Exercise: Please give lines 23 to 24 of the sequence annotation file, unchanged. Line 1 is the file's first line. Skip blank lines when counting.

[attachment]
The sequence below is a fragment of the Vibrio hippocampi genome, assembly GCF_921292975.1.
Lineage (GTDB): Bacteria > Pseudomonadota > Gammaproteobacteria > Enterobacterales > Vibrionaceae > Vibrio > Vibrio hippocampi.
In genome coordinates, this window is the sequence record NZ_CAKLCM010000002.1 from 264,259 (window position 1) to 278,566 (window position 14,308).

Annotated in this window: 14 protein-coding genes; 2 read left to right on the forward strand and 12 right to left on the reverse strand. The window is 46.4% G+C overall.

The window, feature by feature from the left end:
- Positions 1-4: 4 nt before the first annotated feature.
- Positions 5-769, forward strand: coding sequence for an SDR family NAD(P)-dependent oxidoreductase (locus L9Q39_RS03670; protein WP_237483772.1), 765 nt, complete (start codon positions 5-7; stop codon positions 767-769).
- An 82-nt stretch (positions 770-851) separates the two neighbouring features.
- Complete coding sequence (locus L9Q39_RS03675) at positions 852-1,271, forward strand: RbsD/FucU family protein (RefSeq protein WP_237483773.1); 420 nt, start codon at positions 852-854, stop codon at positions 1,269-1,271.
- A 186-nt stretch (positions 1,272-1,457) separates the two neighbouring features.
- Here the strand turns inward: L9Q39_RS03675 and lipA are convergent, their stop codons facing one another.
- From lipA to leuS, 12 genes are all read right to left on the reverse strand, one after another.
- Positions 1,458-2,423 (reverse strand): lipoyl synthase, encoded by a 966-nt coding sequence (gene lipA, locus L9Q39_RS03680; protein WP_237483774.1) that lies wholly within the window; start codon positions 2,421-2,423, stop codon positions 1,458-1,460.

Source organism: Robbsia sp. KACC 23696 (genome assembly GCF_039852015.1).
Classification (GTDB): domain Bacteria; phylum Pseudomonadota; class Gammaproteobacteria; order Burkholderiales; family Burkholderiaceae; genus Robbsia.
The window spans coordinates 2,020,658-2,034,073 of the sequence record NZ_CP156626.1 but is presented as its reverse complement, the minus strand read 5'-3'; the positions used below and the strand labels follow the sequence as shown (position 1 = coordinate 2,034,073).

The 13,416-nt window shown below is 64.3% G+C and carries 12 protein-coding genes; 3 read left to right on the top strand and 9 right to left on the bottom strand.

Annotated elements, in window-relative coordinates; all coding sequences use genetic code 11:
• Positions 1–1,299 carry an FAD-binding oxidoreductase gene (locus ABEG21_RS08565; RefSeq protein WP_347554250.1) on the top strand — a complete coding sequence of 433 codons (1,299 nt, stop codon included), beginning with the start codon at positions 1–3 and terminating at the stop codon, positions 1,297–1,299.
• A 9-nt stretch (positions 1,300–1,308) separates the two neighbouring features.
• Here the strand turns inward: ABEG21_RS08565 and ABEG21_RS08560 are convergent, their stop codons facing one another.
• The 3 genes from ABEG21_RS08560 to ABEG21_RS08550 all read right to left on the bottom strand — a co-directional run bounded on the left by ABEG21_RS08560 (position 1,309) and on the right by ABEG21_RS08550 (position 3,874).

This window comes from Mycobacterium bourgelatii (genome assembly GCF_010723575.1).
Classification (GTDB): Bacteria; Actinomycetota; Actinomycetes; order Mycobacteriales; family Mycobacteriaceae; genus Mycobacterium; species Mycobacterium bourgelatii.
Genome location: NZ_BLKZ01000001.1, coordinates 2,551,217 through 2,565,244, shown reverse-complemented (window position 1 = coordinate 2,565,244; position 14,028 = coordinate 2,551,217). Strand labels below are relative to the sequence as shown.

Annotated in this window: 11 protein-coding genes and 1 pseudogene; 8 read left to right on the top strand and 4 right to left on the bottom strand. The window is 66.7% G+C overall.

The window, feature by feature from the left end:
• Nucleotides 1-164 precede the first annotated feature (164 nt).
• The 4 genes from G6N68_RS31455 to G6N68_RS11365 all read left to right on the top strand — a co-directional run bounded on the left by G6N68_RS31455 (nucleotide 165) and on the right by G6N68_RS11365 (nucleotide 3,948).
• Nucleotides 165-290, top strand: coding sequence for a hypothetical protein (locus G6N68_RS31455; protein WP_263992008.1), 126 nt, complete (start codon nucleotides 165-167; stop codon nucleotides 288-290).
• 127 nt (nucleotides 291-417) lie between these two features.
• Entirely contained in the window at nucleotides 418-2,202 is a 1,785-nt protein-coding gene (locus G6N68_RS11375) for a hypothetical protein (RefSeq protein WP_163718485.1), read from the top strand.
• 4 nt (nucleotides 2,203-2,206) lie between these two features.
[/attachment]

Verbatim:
This window comes from Mycobacterium bourgelatii (genome assembly GCF_010723575.1).
Classification (GTDB): Bacteria; Actinomycetota; Actinomycetes; order Mycobacteriales; family Mycobacteriaceae; genus Mycobacterium; species Mycobacterium bourgelatii.